Negative Confirmation

AAA

DEFINITION of 'Negative Confirmation'

A request by an auditor sent to a sample of a company's customers asking them to respond only if they find a discrepancy between their books and the account recorded on the financial statements of the company being audited. Negative conformation is used when the accounting controls of a company have historically had very few errors and are thus considered to be strong. The company is asked to double-check the numbers and only confirm if there is a discrepancy.

BREAKING DOWN 'Negative Confirmation'

Negative confirmation is simply a professional way for an auditor to say "don't bother me unless there is a problem." Sending out a negative conformation as opposed to a positive conformation, which requires a response, can save time that would be spent tracking replies and hounding companies that are late in responding. The accountant is just making sure both companies have the same numbers.


For example, there could be a negative request to a car manufacturer on the sale of 200 cars, which were sold to a dealership for $6 million. If this was the correct transaction, the manufacturer would not reply; if the cost price was only $5 million, the manufacturer would notify the accountant of the discrepancy in the dealership's books.

RELATED TERMS
  1. Auditing Evidence

    The information collected for review of a company's financial ...
  2. Negative Assurance

    A representation that particular facts are believed to be accurate ...
  3. Independent Auditor

    A certified public accountant who examines the financial records ...
  4. Audit

    1. An unbiased examination and evaluation of the financial statements ...
  5. Generally Accepted Accounting Principles ...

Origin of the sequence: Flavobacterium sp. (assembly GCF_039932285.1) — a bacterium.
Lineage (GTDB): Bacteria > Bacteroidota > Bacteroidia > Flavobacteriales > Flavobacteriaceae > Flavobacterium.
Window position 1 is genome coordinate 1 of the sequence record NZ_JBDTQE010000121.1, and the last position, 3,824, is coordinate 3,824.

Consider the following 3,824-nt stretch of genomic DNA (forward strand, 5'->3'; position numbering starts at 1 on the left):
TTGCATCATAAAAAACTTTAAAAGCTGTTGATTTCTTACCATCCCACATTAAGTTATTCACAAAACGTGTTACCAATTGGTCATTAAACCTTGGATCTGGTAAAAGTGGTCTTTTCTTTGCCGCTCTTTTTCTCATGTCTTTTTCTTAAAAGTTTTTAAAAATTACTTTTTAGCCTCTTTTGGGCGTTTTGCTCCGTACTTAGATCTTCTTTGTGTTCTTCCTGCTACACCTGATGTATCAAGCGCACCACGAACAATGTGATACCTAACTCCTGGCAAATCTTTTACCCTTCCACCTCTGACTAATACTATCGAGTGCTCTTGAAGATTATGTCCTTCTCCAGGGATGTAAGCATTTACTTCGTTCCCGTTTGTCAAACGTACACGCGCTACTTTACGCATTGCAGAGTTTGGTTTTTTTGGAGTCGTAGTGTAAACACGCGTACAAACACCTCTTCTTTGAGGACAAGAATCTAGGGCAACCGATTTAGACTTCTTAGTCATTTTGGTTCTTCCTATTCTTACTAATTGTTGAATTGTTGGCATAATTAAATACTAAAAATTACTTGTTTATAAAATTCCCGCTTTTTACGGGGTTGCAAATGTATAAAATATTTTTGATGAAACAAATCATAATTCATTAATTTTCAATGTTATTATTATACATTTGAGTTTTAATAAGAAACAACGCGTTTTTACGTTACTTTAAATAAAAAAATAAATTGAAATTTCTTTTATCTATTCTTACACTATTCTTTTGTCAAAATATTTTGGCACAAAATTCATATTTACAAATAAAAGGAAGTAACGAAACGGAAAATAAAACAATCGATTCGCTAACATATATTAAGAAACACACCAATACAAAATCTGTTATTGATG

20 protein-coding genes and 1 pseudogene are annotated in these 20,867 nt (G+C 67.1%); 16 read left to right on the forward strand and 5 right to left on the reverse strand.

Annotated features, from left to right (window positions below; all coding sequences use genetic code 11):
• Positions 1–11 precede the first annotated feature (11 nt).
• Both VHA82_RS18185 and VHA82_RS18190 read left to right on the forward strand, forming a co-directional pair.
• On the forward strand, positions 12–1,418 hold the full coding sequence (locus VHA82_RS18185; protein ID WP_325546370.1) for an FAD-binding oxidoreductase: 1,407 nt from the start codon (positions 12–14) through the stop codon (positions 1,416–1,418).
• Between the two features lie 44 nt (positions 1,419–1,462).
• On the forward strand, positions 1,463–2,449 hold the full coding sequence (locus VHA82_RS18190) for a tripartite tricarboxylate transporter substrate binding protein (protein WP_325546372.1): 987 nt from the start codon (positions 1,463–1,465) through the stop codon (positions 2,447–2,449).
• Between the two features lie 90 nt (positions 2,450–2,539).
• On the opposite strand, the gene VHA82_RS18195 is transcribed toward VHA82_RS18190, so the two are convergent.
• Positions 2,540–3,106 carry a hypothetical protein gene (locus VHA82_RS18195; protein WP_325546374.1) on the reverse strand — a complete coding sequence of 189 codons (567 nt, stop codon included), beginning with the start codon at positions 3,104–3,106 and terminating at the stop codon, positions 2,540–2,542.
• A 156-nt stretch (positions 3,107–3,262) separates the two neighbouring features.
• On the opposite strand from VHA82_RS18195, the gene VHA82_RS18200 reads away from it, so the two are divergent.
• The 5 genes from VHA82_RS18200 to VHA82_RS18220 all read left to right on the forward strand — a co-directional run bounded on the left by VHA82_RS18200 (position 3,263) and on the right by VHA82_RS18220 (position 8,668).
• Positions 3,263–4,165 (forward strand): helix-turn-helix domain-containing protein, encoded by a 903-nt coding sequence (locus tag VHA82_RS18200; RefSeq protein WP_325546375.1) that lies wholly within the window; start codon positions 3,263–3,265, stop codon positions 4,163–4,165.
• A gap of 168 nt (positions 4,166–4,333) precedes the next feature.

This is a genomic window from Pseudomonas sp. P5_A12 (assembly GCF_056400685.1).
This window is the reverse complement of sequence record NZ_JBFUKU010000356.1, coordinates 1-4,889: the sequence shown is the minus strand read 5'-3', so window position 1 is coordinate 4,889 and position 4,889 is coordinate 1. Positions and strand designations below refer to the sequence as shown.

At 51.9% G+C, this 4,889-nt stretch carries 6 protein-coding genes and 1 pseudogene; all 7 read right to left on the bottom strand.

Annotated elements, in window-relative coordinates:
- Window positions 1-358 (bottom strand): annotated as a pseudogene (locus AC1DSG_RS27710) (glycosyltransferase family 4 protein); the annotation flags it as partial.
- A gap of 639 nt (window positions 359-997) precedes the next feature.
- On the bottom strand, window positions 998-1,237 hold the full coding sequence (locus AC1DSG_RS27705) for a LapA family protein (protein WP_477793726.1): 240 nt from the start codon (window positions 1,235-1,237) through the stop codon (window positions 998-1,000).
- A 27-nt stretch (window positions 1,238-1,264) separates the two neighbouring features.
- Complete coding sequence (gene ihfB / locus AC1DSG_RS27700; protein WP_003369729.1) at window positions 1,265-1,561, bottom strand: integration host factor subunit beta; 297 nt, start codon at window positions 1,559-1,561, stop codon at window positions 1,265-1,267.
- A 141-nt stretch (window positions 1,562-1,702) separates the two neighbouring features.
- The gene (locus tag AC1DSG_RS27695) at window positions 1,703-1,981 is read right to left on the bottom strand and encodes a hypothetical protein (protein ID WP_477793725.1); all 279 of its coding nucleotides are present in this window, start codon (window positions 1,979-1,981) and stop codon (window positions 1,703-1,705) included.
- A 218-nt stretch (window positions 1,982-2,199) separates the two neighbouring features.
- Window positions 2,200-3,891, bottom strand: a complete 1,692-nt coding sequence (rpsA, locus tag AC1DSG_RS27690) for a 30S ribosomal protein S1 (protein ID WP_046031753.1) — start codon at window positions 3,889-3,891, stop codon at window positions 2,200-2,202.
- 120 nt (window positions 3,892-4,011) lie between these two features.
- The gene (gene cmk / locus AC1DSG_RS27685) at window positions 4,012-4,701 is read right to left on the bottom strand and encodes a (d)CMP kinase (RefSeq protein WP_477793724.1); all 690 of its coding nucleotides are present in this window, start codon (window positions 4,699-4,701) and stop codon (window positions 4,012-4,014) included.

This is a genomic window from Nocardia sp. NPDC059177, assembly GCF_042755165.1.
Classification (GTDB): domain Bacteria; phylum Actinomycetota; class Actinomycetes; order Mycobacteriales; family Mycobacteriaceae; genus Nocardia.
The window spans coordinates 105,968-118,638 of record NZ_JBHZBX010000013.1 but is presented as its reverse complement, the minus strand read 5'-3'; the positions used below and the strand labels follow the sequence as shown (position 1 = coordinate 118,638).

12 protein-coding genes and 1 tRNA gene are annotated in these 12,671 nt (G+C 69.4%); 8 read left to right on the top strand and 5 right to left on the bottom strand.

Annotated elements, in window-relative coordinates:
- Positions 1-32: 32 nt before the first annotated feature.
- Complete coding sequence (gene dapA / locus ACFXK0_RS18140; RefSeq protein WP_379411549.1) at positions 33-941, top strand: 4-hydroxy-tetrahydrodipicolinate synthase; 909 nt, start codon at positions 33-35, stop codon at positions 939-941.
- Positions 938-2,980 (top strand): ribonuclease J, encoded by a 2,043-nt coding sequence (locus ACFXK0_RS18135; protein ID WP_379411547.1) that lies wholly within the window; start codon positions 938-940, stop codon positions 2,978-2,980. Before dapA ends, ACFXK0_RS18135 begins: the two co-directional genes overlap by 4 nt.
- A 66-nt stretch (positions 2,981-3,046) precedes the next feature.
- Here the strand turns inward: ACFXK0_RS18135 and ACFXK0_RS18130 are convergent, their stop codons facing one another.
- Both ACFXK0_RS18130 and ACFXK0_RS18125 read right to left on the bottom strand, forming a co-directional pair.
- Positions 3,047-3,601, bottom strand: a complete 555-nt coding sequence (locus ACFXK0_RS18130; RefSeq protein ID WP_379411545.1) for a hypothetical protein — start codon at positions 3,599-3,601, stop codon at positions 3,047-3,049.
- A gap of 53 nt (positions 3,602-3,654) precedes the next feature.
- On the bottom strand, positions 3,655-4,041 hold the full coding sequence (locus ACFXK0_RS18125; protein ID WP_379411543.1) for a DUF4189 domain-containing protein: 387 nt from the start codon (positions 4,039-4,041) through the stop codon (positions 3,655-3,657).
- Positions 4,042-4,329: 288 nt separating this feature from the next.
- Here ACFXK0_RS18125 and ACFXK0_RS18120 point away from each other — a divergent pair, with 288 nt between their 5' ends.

The common set of accounting principles, standards and procedures ...
  6. Auditor's Report

    Recorded in the annual report, the auditor's report tests to ...
Related Articles
  1. Investing Basics

    12 Things You Need To Know About Financial Statements

    Discover how to keep score of companies to increase your chances of choosing a winner.
  2. Insurance

    Getting A Job As The Tax Man

    If you'd like the IRS to pay you some money for a change, consider a career working in taxes.
  3. Personal Finance

    A Look At Accounting Careers

    More than just crunching numbers, this career blends detective work with trouble shooting.
  4. Retirement

    Avoid An Audit: 6 "Red Flags" You Should Know

    Don't make yourself a target - steer clear of these attention-grabbing tax-filing practices.
  5. Professionals

    Examining A Career As An Auditor

    Stricter government regulations have put auditing professionals in demand.
  6. Economics

    Understanding Cost of Revenue

    The cost of revenue is the total costs a business incurs to manufacture and deliver a product or service.
  7. Economics

    Explaining Carrying Cost of Inventory

    The carrying cost of inventory is the cost a business pays for holding goods in stock.
  8. Mutual Funds & ETFs

    ETF Analysis: Guggenheim Enhanced Short Dur